The web is for documents

The web is intended to help a person find and understand relevant information. The primary container of information is the document. Therefore web applications should be centered around a document metaphor, not an app one.

In 1990 Tim Berners-Lee and Robert Cailliau wrote a proposal for what we call the web today:

HyperText is a way to link and access information of various kinds as a web of nodes in which the user can browse at will.

The web is a linked information system. Bret Victor states:

Information software serves the human urge to learn. A person uses information software to construct and manipulate a model that is internal to the mind — a mental representation of information.

The web is built around information. More information than we can handle. What we need to make sense of it all is understanding. The power of technology can be used to transfer and gain understanding. Understanding needs to be a first class citizen. The applications we build must be centered around it.

One way to foster understanding is to interact, to play with information. Technology can simulate a system of information so that we can form hypotheses and ask questions. Bret Victor coined the term “explorable explanations” to describe such systems.

I believe the web is perfectly suited for building explorable explanations.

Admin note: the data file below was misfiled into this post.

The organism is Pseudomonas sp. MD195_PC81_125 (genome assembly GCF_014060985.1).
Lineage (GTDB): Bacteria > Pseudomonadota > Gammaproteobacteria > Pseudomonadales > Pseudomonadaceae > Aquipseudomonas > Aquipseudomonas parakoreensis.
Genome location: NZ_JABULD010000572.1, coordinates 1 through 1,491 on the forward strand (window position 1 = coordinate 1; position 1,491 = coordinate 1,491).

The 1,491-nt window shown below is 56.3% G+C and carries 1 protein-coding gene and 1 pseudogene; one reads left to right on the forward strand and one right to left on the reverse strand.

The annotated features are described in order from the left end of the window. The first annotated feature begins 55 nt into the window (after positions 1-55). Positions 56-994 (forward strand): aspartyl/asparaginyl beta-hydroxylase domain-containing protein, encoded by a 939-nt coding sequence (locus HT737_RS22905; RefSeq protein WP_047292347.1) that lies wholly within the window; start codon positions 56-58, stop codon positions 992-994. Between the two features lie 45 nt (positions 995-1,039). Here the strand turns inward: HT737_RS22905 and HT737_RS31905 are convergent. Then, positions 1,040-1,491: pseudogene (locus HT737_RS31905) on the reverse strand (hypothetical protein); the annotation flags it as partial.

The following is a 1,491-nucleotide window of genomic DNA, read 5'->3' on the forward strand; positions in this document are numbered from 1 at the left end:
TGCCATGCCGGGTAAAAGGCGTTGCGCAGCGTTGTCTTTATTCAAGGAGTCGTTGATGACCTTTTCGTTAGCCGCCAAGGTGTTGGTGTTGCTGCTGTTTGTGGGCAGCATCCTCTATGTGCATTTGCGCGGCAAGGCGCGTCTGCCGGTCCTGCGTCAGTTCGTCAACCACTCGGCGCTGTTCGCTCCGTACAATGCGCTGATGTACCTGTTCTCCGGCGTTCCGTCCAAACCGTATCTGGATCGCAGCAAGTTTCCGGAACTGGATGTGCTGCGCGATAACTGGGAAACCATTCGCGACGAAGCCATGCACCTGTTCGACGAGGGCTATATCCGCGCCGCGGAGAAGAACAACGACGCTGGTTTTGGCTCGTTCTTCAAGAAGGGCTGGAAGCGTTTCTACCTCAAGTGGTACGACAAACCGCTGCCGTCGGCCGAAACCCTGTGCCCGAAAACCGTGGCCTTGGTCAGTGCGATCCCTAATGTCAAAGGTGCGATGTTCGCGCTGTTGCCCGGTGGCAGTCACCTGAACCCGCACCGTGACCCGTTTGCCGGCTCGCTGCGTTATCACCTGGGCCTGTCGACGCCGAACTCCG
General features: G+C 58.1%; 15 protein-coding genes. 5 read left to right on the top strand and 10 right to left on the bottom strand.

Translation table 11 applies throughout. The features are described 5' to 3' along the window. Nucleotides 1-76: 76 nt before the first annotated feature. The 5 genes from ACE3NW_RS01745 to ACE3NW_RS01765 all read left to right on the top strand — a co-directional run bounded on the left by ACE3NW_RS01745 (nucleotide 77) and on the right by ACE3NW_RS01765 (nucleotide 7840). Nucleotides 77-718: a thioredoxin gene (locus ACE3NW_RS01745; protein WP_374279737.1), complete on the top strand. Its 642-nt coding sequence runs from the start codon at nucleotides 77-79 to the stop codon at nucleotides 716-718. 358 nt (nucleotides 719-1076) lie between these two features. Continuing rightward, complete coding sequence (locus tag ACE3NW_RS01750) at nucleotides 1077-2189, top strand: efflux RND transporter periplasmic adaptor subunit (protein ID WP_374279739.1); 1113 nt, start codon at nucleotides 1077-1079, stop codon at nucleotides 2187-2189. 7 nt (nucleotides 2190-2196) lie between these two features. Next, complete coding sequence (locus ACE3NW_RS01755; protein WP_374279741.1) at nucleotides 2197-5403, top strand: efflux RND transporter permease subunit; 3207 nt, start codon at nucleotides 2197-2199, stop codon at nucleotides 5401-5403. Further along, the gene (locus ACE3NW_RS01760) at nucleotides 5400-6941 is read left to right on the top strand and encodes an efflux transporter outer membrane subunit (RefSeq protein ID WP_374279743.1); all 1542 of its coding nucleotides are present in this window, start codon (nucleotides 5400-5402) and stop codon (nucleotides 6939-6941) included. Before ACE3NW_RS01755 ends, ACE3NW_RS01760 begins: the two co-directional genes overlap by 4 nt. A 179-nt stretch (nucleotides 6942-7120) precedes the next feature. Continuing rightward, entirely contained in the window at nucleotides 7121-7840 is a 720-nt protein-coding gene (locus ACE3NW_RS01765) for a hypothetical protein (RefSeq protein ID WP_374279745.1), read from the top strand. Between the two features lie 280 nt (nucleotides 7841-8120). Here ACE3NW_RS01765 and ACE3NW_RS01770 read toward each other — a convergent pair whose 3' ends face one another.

The web’s container for information is the document. A document combines different forms of media (text, images, video, …) to a whole. Fortunately for us the web does not stop here. With scripting we have the possibility to interact and manipulate the information in order to gain further insight.

Most of the tools we need to create for understanding are already at our hands. What we need is a fundamental change in focus. Right now (a large part of) the web industry tries to play catch up with native. Whole frameworks try to mimic native applications like this is a virtue. Current developments want to abstract the document as far away as possible. This is not what the web was intended for. Why build an application which tries so hard to recreate a native feeling in something other than the native platform itself? Web applications should be built on the strength of the web. We should not chase a foreign metaphor.
Right now the web seems to be torn. Torn between the print era of passive documents and the shiny new world of native applications. But the web has the capability to do so much more. To concentrate on its purpose, to fill the niche. A massive niche. Understanding is a core endeavor of mankind. To quote Stephen Anderson and Karl Fast in introducing their upcoming book From Information to Understanding:

In all areas of life, we are surrounded by understanding problems.

Doug Engelbart shares a similar vision for the purpose of the personal computer per se:

By “augmenting human intellect” we mean increasing the capability of a man to approach a complex problem situation, to gain comprehension to suit his particular needs, and to derive solutions to problems.

The web is ready. The tools are ready. But are we?

Where to start: foundations

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